New Approaches for Cancer Treatment: Antitumor Drugs Based on gene-Targeted Nucleic Acids

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Abstract


Currently, the main way to fight cancer is still chemotherapy. This method of treatment is at the height of its capacity, so, setting aside the need for further improvements in traditional treatments for neoplasia, it is vital to develop now approaches toward treating malignant tumors. This paper reviews innovational experimental approaches to treating malignant malformations based on the use of gene-targeted drugs, such as antisense oligonucleotides (asON), small interfering RN A (siRN A), ribozymes, and DNAzymes, which can all inhibit oncogene expression. The target genes for these drugs are thoroughly characterized, and the main results from pre-clinical and first-step clinical trials of these drugs are presented. It is shown that the gene-targeted oligonucleotides show considerable variations in their effect on tumor tissue, depending on the target gene in question. The effects range from slowing and stopping the proliferation of tumor cells to suppressing their invasive capabilities. Despite their similarity, not all the antisense drugs targeting the same region of the mRN A of the target-gene were equally effective. The result is determined by the combination of the drug type used and the region of the target-gene mRN A that it complements.

At the current stage of modern medicine, one of the most important projects is to increase the effectiveness of cancer treatment by searching for and developing new therapies and improving traditional therapeutic approaches. A combination of surgery, radio- and chemotherapy is still the golden standard for cancer treatment, and these approaches have led to an 8-fold increase in patient survival over the last 30 years. The negative features of surgery-only treatment are recurrent tumors, the spread of metastases, and the formation of unresectable malignant malformations. This forces doctors to use radio- and chemotherapy. Alas, even this combination of powerful cancer therapies often doesn’t bring positive results. Therefore, despite the undeniable achievements of modern oncology, increasing the effectiveness of cancer treatment is of utmost importance. During the last several decades, complex chemotherapy has become the main approach for treating cancer patients. Its use however is limited, despite the fact that it increases survival rates by 30% to 90%, depending on the type of malformation. The main hindrances are systemic toxicity, nonselective action (the effect is not specifically targeted towards tumor tissue), and the emergence of drug-resistant tumor cell clones. Recent discoveries have provided scientists with detailed knowledge of the molecular processes underlying carcinogenesis, tumor invasiveness, angiogenesis, and metastasis, as well as other processes, such as tumor suppression, growth control, apoptosis, and immune response. These data have led to the development of a new generation of chemotherapeutic drugs, such as Gleevec (aka Glivec or Imatinib mesylate), Mabtherа (aka Rituximab), etc., which have a highly selective effect on their cellular target. It is well known that creating a new drug takes about 10–20 years of research, and improving its selectiveness increases its cost manifold. Currently, chemotherapy as a high-dose active attack aimed at tumor cells is at the limit of its ability.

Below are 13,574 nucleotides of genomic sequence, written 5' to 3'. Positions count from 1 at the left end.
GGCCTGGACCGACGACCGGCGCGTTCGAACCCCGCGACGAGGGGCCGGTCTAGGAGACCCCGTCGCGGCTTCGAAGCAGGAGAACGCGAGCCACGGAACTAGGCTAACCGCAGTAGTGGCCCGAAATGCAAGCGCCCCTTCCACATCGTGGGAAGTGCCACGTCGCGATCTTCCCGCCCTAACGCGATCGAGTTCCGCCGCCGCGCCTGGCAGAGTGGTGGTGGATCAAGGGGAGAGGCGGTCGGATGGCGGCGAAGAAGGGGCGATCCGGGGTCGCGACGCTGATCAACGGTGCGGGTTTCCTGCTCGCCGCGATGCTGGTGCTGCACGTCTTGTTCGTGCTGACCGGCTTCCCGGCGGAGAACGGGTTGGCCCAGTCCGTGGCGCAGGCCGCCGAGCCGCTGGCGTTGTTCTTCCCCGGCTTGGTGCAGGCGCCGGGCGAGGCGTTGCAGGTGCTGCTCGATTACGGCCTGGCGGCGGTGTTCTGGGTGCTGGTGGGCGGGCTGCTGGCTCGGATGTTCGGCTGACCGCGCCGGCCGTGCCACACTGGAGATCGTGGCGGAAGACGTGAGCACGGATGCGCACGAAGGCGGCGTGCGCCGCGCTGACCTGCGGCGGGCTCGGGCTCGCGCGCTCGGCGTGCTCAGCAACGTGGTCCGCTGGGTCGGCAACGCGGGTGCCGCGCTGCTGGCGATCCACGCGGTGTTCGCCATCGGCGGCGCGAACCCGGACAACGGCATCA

O A Patutina

Institute of Chemical Biology and Fundamental Medicine, Siberian Branch, Russian Academy of Sciences

Novosibirsk

N L Mironova

Institute of Chemical Biology and Fundamental Medicine, Siberian Branch, Russian Academy of Sciences

Novosibirsk

V V Vlassov

Institute of Chemical Biology and Fundamental Medicine, Siberian Branch, Russian Academy of Sciences

Novosibirsk

M A Zenkova

Institute of Chemical Biology and Fundamental Medicine, Siberian Branch, Russian Academy of Sciences

Email: marzen@niboch.nsc.ru
Novosibirsk

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